• Login to trade management system of the firm
  • Search and open the customer in trade management system
  • Login to broker system
  • Search and open the customer in broker system
  • Verify that end of day balance in both systems is same
  • Log out and close the trade management system
  • Log out and close broker system

Now consider the exception case where at end of the day, the balance was not same in both systems. In this exception case, an agent will need to perform follow-up tasks, which might require a call or email to the client and broker to find out the reason balance is not same.


In such scenarios, a bot can be trained to perform the daily repeatable tasks of checking balance in both systems, but training it on all exception scenarios, follow-ups, and follow-up actions might not be possible, and this is where BPMS comes to the rescue.

As the name suggests, the idea behind RPA-Initiated Process approach is that when a bot has not been trained to handle exception cases, it requests human intervention. The bot completes its processing, kicks off a human activity inside BPMS and moves on to the next set of work. This approach works great when a majority of the time a bot is able to complete processing without issues, but in those minor instances when they do find anomalies, a process is kicked off in BPMS so that a human can follow-up and resolve the issue.

This approach works great when a majority of the time a bot is able to complete processing without issues, but in those minor instances when they do find anomalies, a process is kicked off in BPMS so that a human can follow-up and resolve the issue. This again lets your resources focus on actual value-add work instead of spending time on mundane tasks.


In my opinion, BPMS and RPA are a great match. The two approaches discussed in this article show that if both technologies are used in harmony they can really complement each other and increase adoption.

Share your thoughts on how you are planning to use BPMS and RPA in your organization. What opportunities or challenges do you see in implementing both together?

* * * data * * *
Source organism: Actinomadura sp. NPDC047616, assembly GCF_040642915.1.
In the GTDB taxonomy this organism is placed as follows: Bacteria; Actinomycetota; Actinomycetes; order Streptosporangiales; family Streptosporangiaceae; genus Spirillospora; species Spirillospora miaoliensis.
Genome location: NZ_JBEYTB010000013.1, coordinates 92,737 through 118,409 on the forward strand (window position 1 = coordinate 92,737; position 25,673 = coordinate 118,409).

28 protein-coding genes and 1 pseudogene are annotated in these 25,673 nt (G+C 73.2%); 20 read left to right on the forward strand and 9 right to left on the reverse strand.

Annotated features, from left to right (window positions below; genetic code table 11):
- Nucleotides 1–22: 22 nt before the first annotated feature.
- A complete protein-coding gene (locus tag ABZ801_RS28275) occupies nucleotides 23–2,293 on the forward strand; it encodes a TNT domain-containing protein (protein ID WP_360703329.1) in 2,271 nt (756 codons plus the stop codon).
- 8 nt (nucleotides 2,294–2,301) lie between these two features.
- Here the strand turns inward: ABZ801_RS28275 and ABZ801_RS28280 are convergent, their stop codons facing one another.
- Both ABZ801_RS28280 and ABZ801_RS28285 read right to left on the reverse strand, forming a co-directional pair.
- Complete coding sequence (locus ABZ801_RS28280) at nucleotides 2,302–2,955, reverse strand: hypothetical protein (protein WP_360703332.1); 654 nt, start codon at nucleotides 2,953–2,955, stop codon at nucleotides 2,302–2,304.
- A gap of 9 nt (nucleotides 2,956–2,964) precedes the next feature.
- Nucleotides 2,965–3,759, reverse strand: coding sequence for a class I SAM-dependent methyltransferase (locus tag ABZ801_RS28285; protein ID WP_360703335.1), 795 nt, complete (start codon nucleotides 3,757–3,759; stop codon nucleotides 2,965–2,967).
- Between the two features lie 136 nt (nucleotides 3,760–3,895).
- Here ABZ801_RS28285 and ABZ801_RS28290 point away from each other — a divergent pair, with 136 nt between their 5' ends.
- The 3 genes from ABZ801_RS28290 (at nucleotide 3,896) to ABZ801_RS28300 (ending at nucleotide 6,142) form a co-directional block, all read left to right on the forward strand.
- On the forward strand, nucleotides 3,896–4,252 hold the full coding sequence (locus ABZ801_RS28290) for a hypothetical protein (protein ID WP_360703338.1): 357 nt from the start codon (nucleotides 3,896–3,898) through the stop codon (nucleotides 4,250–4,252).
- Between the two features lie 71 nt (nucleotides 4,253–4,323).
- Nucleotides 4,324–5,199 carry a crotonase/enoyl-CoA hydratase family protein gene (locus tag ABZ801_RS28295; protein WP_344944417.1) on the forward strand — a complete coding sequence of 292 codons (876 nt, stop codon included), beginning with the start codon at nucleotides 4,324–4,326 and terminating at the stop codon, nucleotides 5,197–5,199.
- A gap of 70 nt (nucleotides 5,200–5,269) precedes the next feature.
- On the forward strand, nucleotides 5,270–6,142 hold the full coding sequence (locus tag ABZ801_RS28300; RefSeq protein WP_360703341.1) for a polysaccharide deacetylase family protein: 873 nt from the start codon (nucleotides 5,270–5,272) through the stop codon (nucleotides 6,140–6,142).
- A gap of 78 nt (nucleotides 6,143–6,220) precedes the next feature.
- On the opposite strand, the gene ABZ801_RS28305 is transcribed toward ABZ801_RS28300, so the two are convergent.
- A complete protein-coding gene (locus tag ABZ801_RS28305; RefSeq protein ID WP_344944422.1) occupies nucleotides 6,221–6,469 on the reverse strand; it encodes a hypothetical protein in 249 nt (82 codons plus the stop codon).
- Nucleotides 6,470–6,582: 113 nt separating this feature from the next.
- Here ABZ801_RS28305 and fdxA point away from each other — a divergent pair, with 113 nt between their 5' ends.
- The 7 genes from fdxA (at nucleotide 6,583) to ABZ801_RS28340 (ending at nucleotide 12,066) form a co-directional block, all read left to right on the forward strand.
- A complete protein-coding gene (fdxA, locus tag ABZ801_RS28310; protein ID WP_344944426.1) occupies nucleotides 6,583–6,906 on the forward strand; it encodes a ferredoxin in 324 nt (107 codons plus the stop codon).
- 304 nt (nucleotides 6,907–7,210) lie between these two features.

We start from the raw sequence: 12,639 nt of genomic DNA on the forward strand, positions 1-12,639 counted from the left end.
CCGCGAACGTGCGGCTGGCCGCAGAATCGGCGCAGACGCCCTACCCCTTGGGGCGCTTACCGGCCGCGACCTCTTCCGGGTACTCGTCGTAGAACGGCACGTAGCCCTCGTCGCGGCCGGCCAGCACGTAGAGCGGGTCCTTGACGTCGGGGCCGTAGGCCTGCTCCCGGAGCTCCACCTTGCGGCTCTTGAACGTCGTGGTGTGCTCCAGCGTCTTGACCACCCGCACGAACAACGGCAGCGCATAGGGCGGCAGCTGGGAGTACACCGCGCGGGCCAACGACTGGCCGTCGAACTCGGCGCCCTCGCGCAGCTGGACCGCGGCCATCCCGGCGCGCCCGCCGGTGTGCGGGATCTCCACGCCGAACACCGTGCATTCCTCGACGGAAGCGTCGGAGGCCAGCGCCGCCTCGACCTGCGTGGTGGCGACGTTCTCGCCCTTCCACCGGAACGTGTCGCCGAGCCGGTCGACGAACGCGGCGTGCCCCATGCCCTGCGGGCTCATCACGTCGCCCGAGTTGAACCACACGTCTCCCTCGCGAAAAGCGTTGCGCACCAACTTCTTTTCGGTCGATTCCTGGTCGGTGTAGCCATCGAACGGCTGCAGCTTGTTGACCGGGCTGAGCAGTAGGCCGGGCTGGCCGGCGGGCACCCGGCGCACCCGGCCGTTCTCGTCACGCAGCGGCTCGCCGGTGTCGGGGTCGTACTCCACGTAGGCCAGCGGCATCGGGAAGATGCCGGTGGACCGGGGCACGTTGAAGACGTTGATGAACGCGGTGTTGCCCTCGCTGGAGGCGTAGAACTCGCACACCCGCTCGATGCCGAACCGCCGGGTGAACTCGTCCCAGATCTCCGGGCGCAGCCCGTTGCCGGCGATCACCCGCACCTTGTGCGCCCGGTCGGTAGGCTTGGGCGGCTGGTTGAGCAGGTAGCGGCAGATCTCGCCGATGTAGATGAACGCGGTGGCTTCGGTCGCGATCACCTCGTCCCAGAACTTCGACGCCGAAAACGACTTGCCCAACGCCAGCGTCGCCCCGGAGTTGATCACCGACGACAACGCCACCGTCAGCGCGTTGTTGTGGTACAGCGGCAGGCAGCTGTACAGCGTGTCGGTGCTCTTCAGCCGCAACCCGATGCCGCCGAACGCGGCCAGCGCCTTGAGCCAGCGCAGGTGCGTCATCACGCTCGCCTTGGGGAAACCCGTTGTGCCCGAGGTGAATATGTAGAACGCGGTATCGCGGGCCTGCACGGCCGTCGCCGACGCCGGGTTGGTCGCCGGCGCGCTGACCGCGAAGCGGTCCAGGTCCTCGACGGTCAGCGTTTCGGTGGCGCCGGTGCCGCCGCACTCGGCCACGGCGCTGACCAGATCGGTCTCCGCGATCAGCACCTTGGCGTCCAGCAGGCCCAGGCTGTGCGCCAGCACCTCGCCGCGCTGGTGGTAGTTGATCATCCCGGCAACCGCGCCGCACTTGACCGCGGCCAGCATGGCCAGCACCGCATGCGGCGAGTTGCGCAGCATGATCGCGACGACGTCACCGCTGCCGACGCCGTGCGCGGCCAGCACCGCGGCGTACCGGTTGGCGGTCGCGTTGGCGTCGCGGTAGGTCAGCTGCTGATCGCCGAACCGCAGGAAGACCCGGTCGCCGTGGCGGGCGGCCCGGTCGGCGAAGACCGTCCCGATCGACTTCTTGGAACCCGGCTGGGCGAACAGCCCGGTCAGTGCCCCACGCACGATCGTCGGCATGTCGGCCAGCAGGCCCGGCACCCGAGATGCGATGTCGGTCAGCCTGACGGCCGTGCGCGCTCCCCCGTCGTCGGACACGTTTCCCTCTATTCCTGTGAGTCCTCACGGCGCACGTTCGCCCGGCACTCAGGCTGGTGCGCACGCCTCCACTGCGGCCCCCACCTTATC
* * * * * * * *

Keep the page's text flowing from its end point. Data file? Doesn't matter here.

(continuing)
Source: To Make BPMS and RPA Work Together 

The Rise of the Robots.

The Rise of the Robots

As we have seen in the news this week robotics and AI are quickly becoming a real thing in both business and the home. In the next few years we will see more and more of this type of technology taking on more and more of the administrative type roles in businesses around the world. In this blog, I share my thoughts on this trend and some of my very own personal experiences…

Rise of the Robots.

I am strong believer that we can predict B2B technology trends by looking at what happened in the B2C world 12 to 24 months earlier. In my experience, business technology trends usually follow those that happen in the home a couple of years later.

If you look at some of this year’s B2C trends, I think that 2016 will be remembered as the kick starter year for AI in the home. £50 devices like the Amazon Echo are transforming our homes into a fully connected internet of things. These new devices allow us to get accurate information easily and automate complex tasks with simple commands.

I recently bought a £50 Amazon Echo, Alexa (Note to my wife: purely for research purposes, honest!) and taught it that when I say “Good Night”. It turns off my TV, sets the home alarm, turns the down stairs’ lights off, sets the thermostat to 19c, turns the bedroom lights on, looks in calendar for the next day and sets my wake up alarm accordingly. In the morning when the alarm goes off, Alexa can tell me the traffic to work, the day’s weather, turns on my kitchen lights and coffee machine!

Power vs. Simplicity.

There is no doubt that these devices are amazing and are impressive when you use them, however they are not clever enough to do all of the above on their own. The key to these devices are their ability to connect to the cloud to get information. But what it does really well is allow third party products to connect and work with it.

For example – and this shows just how clever these devices are; after only a few days my wife and I started to treat Alexa like a real person – if I ask Alexa to play a certain song, it makes a request to Spotify.

Spotify then decodes this request and finds the right song for me. If I say “Good Night” to Alexa and the lights go out – that is your smart bulb manufacturer communicating to Alexa via the API – and this is the Key. Amazon have done an amazing job of harnessing the power of the cloud but also creating a way that other providers can interface their products with it.

Speed of light.

For me this means that robotics and Artificial Intelligence will only be as good as the integration methods that it ships with them.

If HCM technology companies want to keep pace, we all need to make sure we are easy to integrate with to be able to get the support for the services we think are the future. Going back to Alexa, the makers of smart devices’ are falling over themselves to support it as they see it being a key to getting people bought into their systems. When that Robotic game changer hits businesses, we all need to be ready.

Source: – The Rise of the Robots.